, Volume 165, Issue 3, pp 567–576 | Cite as

Three different patterns of how low-intensity waves can affect the energy budget of littoral fish: a mesocosm study

Physiological ecology – Original Paper


In a mesocosm study, somatic and otolith growth of six types of juvenile cyprinids differing in body size and body shape were studied in a low-intensity wave treatment and a no-wave control. Depending on fish type, somatic growth was either reduced by up to 60% or increased by up to 50% following exposure to the wave treatment. Somatic growth and otolith daily increment width (ODIW), the latter being used as a proxy for the fish energy turnover, were compared to reveal the effects of waves on the energy budget of the fish. Three different reaction types to waves, which correlated to the body morphology of the six fish groups, could be distinguished. Small and fusiform fish benefitted from low-intensity waves and showed higher somatic growth rates and greater ODIW in the wave treatment. In small, deep-bodied fish, growth and ODIW were reduced by waves. Finally, in larger fish with either a fusiform or deep-bodied shape, ODIW was decoupled from somatic growth, with larger ODIW in waves, but reduced somatic growth. These results show that low-intensity hydrodynamic stress is a much more important and complex habitat factor than previously assumed. It is concluded that hydrodynamic stress by waves should be accounted for in bioenergetic models and studies on habitat choice in littoral fish species.


Hydrodynamic stress Somatic growth Otolith daily increment width Activity costs Ship-induced waves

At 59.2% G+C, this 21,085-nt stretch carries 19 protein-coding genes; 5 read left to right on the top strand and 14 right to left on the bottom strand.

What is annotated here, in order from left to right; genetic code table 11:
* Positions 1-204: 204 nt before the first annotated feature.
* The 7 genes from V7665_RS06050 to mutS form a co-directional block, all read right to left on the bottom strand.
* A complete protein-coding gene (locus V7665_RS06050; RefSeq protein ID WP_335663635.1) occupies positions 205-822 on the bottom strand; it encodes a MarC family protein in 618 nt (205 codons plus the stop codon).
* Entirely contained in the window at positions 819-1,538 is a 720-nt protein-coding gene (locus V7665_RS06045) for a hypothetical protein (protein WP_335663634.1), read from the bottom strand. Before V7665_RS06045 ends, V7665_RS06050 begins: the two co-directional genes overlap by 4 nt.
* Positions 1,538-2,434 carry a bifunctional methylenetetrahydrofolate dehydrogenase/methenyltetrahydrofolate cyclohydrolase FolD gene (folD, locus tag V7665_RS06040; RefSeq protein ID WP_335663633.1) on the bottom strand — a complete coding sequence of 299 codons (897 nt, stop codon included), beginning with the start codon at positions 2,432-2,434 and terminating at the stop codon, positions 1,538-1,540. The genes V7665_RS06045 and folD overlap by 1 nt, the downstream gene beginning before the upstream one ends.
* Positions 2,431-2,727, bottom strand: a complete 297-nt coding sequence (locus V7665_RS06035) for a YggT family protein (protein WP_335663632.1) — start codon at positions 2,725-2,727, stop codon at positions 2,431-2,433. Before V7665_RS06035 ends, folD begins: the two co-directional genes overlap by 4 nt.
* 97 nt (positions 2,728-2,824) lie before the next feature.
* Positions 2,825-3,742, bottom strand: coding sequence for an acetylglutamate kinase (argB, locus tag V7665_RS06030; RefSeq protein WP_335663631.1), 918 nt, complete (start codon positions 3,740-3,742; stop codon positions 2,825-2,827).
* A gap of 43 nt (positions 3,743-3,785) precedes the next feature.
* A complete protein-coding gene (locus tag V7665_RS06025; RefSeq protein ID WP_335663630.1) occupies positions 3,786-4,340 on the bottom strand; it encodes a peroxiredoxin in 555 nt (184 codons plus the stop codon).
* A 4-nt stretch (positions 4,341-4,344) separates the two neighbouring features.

We thank J. Koeritzer, A. Meriac, T. Merz, O. Okle, M. Schmid and M. Wolf for help during the mesocosm experiment and lab work and P. Hirsch and H. Hofmann for fruitful discussions. R. Eckmann and W. N. Probst provided valuable comments on earlier versions of this manuscript. This study was completed within the Collaborative Research Centre 454 “Littoral Zone of Lake Constance” and was financially supported by the German Research Foundation (DFG) and a personal grant to S.S. by the German National Academic Foundation. The experiments comply with the current laws of Germany, where this study was performed.


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Copyright information

© Springer-Verlag 2010

Authors and Affiliations

  1. 1.Limnological InstituteUniversity of ConstanceConstanceGermany
  2. 2.Department for Limnology and ConservationResearch Institute SenckenbergGelnhausenGermany
  3. 3.Alfred-Wegener-Institute for Polar and Marine Research, Biologische Anstalt HelgolandHelgolandGermany

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